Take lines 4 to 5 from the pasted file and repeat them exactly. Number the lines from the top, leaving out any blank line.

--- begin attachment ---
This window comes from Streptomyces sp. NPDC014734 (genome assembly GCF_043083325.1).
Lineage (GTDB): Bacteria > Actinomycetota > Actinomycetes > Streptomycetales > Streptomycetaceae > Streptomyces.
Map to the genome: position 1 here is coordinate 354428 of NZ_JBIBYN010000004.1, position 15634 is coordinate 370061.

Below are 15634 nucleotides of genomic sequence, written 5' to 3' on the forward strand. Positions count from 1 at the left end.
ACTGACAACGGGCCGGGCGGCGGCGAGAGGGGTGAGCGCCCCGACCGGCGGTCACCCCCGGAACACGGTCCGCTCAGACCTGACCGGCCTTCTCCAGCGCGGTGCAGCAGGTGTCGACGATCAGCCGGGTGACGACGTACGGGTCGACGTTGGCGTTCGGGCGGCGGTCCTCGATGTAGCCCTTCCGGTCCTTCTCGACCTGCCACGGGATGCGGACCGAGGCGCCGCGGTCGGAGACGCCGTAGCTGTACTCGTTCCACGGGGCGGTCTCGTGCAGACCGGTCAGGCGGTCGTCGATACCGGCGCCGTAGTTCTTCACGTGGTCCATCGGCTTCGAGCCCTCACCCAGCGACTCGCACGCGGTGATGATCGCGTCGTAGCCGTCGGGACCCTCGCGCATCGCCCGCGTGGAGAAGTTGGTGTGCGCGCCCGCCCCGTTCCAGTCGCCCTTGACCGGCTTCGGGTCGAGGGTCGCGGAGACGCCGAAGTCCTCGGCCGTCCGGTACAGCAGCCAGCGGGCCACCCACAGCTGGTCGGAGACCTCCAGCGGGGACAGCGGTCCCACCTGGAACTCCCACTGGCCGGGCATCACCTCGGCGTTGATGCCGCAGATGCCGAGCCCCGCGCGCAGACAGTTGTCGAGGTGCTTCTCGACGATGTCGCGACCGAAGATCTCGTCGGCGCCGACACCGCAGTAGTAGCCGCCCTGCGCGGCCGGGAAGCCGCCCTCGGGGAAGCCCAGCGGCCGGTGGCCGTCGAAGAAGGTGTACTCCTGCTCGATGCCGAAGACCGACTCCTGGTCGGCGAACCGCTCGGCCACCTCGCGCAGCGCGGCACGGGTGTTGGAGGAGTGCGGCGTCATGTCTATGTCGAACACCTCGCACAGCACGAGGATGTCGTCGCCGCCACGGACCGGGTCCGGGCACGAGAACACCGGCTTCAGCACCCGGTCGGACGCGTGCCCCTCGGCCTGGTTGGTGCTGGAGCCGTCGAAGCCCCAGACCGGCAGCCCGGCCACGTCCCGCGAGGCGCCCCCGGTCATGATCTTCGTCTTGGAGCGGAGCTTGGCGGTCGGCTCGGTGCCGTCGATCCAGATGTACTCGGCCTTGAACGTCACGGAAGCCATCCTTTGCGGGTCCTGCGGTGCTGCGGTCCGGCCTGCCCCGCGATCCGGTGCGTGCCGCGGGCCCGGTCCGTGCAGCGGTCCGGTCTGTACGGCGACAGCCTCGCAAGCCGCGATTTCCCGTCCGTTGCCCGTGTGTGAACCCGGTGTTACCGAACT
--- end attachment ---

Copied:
Below are 15634 nucleotides of genomic sequence, written 5' to 3' on the forward strand. Positions count from 1 at the left end.
ACTGACAACGGGCCGGGCGGCGGCGAGAGGGGTGAGCGCCCCGACCGGCGGTCACCCCCGGAACACGGTCCGCTCAGACCTGACCGGCCTTCTCCAGCGCGGTGCAGCAGGTGTCGACGATCAGCCGGGTGACGACGTACGGGTCGACGTTGGCGTTCGGGCGGCGGTCCTCGATGTAGCCCTTCCGGTCCTTCTCGACCTGCCACGGGATGCGGACCGAGGCGCCGCGGTCGGAGACGCCGTAGCTGTACTCGTTCCACGGGGCGGTCTCGTGCAGACCGGTCAGGCGGTCGTCGATACCGGCGCCGTAGTTCTTCACGTGGTCCATCGGCTTCGAGCCCTCACCCAGCGACTCGCACGCGGTGATGATCGCGTCGTAGCCGTCGGGACCCTCGCGCATCGCCCGCGTGGAGAAGTTGGTGTGCGCGCCCGCCCCGTTCCAGTCGCCCTTGACCGGCTTCGGGTCGAGGGTCGCGGAGACGCCGAAGTCCTCGGCCGTCCGGTACAGCAGCCAGCGGGCCACCCACAGCTGGTCGGAGACCTCCAGCGGGGACAGCGGTCCCACCTGGAACTCCCACTGGCCGGGCATCACCTCGGCGTTGATGCCGCAGATGCCGAGCCCCGCGCGCAGACAGTTGTCGAGGTGCTTCTCGACGATGTCGCGACCGAAGATCTCGTCGGCGCCGACACCGCAGTAGTAGCCGCCCTGCGCGGCCGGGAAGCCGCCCTCGGGGAAGCCCAGCGGCCGGTGGCCGTCGAAGAAGGTGTACTCCTGCTCGATGCCGAAGACCGACTCCTGGTCGGCGAACCGCTCGGCCACCTCGCGCAGCGCGGCACGGGTGTTGGAGGAGTGCGGCGTCATGTCTATGTCGAACACCTCGCACAGCACGAGGATGTCGTCGCCGCCACGGACCGGGTCCGGGCACGAGAACACCGGCTTCAGCACCCGGTCGGACGCGTGCCCCTCGGCCTGGTTGGTGCTGGAGCCGTCGAAGCCCCAGACCGGCAGCCCGGCCACGTCCCGCGAGGCGCCCCCGGTCATGATCTTCGTCTTGGAGCGGAGCTTGGCGGTCGGCTCGGTGCCGTCGATCCAGATGTACTCGGCCTTGAACGTCACGGAAGCCATCCTTTGCGGGTCCTGCGGTGCTGCGGTCCGGCCTGCCCCGCGATCCGGTGCGTGCCGCGGGCCCGGTCCGTGCAGCGGTCCGGTCTGTACGGCGACAGCCTCGCAAGCCGCGATTTCCCGTCCGTTGCCCGTGTGTGAACCCGGTGTTACCGAACT